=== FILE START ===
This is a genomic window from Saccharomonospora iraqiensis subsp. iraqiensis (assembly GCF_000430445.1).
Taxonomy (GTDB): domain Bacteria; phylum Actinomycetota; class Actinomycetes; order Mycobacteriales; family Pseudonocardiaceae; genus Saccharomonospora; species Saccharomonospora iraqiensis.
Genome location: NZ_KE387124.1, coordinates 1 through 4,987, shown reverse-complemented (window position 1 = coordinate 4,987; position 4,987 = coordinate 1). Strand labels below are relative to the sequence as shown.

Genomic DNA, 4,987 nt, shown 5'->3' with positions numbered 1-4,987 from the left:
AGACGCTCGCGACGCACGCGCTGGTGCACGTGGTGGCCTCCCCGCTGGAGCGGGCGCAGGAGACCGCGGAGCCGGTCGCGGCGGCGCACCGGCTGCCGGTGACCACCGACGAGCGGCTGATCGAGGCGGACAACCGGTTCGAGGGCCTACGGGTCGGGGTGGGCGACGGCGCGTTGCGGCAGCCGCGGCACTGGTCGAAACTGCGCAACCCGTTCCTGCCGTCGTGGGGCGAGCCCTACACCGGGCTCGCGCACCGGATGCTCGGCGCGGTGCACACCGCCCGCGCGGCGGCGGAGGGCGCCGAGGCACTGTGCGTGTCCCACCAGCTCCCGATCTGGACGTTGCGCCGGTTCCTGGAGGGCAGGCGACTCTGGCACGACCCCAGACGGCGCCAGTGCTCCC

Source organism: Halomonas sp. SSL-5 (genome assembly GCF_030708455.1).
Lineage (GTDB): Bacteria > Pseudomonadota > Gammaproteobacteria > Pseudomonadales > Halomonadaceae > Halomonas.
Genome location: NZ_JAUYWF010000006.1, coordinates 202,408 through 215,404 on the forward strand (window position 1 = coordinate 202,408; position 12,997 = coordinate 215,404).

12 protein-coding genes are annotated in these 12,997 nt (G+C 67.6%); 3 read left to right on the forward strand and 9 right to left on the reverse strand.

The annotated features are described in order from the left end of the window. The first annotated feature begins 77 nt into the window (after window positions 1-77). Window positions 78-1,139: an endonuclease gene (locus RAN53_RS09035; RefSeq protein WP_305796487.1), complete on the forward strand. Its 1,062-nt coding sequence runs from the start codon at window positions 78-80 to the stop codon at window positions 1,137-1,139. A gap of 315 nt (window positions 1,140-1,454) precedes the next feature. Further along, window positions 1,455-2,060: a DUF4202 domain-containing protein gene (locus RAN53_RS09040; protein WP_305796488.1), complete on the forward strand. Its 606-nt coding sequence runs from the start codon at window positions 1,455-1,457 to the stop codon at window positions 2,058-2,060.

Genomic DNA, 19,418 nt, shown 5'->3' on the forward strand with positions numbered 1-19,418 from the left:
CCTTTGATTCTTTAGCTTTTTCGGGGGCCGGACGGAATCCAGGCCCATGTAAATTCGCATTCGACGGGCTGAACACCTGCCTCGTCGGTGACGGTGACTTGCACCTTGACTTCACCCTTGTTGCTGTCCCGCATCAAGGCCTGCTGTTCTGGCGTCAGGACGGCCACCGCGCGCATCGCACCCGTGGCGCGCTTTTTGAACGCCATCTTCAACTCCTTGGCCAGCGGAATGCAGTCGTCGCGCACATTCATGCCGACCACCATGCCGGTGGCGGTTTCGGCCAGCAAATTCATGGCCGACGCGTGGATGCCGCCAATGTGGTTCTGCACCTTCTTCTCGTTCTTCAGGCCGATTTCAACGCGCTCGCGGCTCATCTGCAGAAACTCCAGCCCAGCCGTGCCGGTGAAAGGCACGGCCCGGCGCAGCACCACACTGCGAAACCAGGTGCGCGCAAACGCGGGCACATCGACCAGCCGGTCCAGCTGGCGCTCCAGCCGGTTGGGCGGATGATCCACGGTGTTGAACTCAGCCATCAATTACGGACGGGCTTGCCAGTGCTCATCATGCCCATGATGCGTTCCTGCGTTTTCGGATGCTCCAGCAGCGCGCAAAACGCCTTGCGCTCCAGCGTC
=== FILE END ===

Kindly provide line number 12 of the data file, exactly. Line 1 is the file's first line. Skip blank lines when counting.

CCTTTGATTCTTTAGCTTTTTCGGGGGCCGGACGGAATCCAGGCCCATGTAAATTCGCATTCGACGGGCTGAACACCTGCCTCGTCGGTGACGGTGACTTGCACCTTGACTTCACCCTTGTTGCTGTCCCGCATCAAGGCCTGCTGTTCTGGCGTCAGGACGGCCACCGCGCGCATCGCACCCGTGGCGCGCTTTTTGAACGCCATCTTCAACTCCTTGGCCAGCGGAATGCAGTCGTCGCGCACATTCATGCCGACCACCATGCCGGTGGCGGTTTCGGCCAGCAAATTCATGGCCGACGCGTGGATGCCGCCAATGTGGTTCTGCACCTTCTTCTCGTTCTTCAGGCCGATTTCAACGCGCTCGCGGCTCATCTGCAGAAACTCCAGCCCAGCCGTGCCGGTGAAAGGCACGGCCCGGCGCAGCACCACACTGCGAAACCAGGTGCGCGCAAACGCGGGCACATCGACCAGCCGGTCCAGCTGGCGCTCCAGCCGGTTGGGCGGATGATCCACGGTGTTGAACTCAGCCATCAATTACGGACGGGCTTGCCAGTGCTCATCATGCCCATGATGCGTTCCTGCGTTTTCGGATGCTCCAGCAGCGCGCAAAACGCCTTGCGCTCCAGCGTC